Wednesday, October 29, 2014
Stopped making sense: CSNY 1974
I've been spending a lot of time with CSNY 1974, a new 3CD/1DVD box set culled from the famed folk-rock group's arena tours of that year. I've been a fairly casual Crosby, Stills, Nash & Young fan for a long time, but a fan of a certain type—namely a Neil Young obsessive with a lesser regard for the rest of the group. Yesterday's heavy listening to this (fucking awesome, I should say up front) box shifted my thinking significantly.
When I first spun CSNY 1974 a few months back, I remember taking note of the vast chasm separating a Neil contribution like, say, "On the Beach"—one of his deepest and most haunting songs—from a Graham Nash tune like "Our House." The difference between Young's uneasy existential meditation ("I went to the radio interview / But I ended up alone at the microphone"—whew!), and Nash's wholly placid campfire-singalong love ode. My impulse was to rank, to set up a snobby hierarchy, pegging the former as clearly more weighty, and thus more valuable, than the latter.
But what I was overlooking was the weird alchemy of the so-called supergroup. The way that the coexistence of disparate talents can shed new light on each one, even if, for a moment, one seems like the obvious sun, with the others acting as mere minor satellites. I'm not sure CSNY quite rivals Fleetwood Mac in this department, i.e., in the sheer depth of their genius arsenal. Seeing Nicks, Buckingham and Christine McVie on the same stage a few weeks ago reminded me how unlikely it was that those three pop magicians, each with such a different appeal, ended up in the same band, but CSNY have their own special kind of wonder.
Listening to this new box set, you really feel the cycle of personalities in this band. I've spent countless hours with Young's solo work, and a lot of time with Graham Nash's excellent 1971 solo debut, Songs for Beginners, but before I got ahold of CSNY 1974, Stephen Stills and David Crosby were both a bit of a mystery to me. This set has made me an ardent fan. There's something so soulful and plainspoken about a song like "Almost Cut My Hair," Crosby's meditation on "letting [his] freak flag fly" after nearly stowing it for good, or Stills's ragged roots-rock jam "Love the One You're With." There's a sense in which Nash and especially Young are operating in this sort of ethereal realm due to the riveting, angelic qualities of their voices—sounds that it's hard to imagine are coming out of actual humans. The other two, though, personify these sort of hard-living bros, the kind of musician who has to really work to get off the ground.
And when you stop trying to reconcile it, and just let it happen, the contrast between Young's eccentric lone wolf—recounting this tour in his great new car-themed memoir, Special Deluxe, he writes about how he traveled separately from the main CSNY entourage on this very tour—and Nash's bleeding-heart protest singer starts to seem revelatory. To hear Young's "Revolution Blues," (where the narrator confesses that he hates the "famous stars" that have flocked Laurel Canyon "worse than lepers," and threatens to "kill them in their cars") back-to-back with Nash's "Military Madness," during which he leads the crowd in a "No more war!" chant, drives home the essential hodgepodge nature of this band, and how the members' decision not to smooth over their differences and distinctions, but to simply present them alongside one another in sprawling night-long performances, was the source of their genius.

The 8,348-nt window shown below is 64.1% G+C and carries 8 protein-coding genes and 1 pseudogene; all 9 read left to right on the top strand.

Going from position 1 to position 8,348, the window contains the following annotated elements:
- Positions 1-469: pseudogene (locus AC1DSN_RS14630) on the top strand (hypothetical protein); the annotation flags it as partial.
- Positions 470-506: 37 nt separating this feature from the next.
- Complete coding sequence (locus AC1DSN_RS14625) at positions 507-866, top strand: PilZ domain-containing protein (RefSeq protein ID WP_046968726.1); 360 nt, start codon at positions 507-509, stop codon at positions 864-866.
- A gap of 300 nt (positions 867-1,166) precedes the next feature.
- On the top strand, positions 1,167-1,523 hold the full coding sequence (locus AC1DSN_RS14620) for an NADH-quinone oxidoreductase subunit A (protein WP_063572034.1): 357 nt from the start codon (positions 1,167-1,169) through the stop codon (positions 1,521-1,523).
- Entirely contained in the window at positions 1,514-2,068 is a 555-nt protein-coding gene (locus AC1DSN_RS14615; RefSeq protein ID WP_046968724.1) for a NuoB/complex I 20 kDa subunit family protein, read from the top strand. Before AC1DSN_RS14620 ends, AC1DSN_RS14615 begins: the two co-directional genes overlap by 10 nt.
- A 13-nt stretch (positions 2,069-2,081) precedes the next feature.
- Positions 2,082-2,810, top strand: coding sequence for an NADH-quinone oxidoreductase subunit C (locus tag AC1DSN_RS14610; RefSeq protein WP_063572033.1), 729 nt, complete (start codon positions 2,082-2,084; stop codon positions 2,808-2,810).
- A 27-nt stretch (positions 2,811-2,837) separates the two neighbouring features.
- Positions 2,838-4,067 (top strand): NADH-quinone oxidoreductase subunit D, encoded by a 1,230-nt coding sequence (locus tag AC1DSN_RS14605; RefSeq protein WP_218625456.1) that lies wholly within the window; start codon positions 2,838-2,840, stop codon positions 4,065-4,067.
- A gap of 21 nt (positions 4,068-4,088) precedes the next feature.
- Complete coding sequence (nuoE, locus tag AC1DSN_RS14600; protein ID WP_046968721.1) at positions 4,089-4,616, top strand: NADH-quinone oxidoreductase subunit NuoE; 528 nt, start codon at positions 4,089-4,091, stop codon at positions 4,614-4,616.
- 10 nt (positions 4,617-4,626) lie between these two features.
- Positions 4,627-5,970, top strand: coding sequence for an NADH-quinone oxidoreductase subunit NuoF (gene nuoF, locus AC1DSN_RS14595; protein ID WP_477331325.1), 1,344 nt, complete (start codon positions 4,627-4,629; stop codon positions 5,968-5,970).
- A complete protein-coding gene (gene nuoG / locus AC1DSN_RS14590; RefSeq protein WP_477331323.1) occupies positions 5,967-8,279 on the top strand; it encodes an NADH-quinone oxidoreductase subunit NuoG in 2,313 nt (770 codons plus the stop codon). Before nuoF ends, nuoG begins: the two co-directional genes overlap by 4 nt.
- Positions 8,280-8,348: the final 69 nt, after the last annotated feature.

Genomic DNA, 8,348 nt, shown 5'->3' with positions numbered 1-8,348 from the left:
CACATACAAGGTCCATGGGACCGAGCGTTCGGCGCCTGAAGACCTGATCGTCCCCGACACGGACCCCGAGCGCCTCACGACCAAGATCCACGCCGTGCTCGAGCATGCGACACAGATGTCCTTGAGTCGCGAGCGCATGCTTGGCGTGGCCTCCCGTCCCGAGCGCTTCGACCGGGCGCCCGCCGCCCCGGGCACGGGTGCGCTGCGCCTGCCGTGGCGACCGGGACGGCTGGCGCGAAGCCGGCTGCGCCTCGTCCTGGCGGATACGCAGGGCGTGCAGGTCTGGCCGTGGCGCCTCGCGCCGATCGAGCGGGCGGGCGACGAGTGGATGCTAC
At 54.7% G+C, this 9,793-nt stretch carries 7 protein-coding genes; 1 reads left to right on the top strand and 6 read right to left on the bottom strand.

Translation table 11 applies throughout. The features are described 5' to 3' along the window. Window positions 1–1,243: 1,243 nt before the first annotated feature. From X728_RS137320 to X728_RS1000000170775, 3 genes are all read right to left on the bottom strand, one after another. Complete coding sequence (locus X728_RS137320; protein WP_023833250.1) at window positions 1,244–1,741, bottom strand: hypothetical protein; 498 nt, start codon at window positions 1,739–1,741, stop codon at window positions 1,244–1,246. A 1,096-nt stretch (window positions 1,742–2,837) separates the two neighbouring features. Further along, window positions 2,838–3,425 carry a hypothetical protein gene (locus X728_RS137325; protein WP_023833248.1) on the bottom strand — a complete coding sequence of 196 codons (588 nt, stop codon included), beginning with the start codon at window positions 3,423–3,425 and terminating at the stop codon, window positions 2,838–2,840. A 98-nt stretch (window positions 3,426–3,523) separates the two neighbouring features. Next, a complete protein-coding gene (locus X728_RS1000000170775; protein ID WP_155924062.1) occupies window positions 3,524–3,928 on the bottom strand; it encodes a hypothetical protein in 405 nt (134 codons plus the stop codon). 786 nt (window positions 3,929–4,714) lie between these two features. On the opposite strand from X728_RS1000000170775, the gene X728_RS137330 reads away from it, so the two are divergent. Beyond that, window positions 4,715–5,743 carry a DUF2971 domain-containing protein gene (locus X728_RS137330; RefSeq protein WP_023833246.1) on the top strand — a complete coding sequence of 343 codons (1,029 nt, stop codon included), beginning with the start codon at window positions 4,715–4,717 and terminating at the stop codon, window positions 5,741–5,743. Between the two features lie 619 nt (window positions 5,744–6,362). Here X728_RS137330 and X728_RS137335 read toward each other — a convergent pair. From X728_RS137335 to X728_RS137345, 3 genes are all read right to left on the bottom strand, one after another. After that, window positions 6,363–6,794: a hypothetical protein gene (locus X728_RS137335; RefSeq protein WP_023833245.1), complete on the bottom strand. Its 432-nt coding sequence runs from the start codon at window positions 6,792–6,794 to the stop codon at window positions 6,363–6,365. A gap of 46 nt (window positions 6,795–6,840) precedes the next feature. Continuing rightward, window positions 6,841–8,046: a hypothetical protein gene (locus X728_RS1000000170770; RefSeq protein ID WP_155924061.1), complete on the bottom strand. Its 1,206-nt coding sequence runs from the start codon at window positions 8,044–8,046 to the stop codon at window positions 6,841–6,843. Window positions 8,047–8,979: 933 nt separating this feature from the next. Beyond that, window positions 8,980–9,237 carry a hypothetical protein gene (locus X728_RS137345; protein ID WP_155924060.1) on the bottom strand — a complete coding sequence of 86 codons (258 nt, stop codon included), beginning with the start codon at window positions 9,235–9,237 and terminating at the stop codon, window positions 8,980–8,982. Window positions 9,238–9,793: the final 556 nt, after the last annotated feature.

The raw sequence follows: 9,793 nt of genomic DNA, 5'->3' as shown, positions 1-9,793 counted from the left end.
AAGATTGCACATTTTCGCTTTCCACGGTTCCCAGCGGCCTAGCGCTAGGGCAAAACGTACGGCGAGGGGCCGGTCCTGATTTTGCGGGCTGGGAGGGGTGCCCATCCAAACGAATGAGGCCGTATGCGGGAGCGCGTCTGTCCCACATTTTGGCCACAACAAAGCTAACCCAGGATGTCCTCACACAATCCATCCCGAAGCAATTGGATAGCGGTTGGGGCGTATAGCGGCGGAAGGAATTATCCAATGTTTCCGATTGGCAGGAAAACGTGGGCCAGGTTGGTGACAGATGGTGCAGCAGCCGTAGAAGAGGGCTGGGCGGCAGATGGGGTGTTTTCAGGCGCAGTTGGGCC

Crosby, Stills & Nash without Neil Young was a highly skilled but essentially harmonious (pun-intended) group; Crosby, Stills & Nash with Neil Young was a weird, brilliant ragtag assemblage—a band whose performances present the exact opposite of a unified front. Perhaps—given the widely reported dysfunction in the group—even men united, during a tour like this one, in a sort of money/power/fame alliance, or for some other crass end. While many great rock bands work as a single mighty engine, CSNY were like four separate motorcycles cruising down the highway in a temporary alliance, holding their formation long enough to make a record or complete a tour, before Lone Wolf Young decided, yet again, that he'd had enough.
And from what I've read, that dynamic continues to this day. C, S and N always keep their door open to the possibility of touring with Y, but Y, as he seems to do with all his creative partnerships, follows his own star, returning to earth only when he's ready, and who knows when that will be. But what CSNY teaches me is that he gets as much from him as they do from him. The CSNY context humanizes, popularizes, arena-izes Neil Young. Yes, say, a Crazy Horse concert is always going to be this monolithically awesome event, but it is an event shot through with Young's inherent stubbornness and lack of interest in the art of crowd-pleasing, of inviting an audience to sing along and smile.
Those populist arts are right in Graham Nash's wheelhouse—and in Stills's and Crosby's, in slightly different ways—and they are the gifts embodied in an immortal song like "Suite: Judy Blue Eyes." You put that open, communicative force together with Young's borderline-hallucinatory introspection, and you have something volatile, just shy of nonsensical. (Even the relatively innocuous "Old Man," for example, means something entirely different—more extreme and dire—here than it would at a solo Neil show.) You have the tension that separates the supergroup from the non-. You have men who may not even belong on the same tour bus, let alone stage, making it work for whomever's sake—their kids', their record company's, their wives', maybe their own, but who knows. And weirdly, paradoxically, you have magic. A byproduct of this whole messy jumble. You don't know how it got there, but it's happening. CSNY 1974 is all of that—a band, a tour, a box set that makes no sense until you stop trying to make it make sense.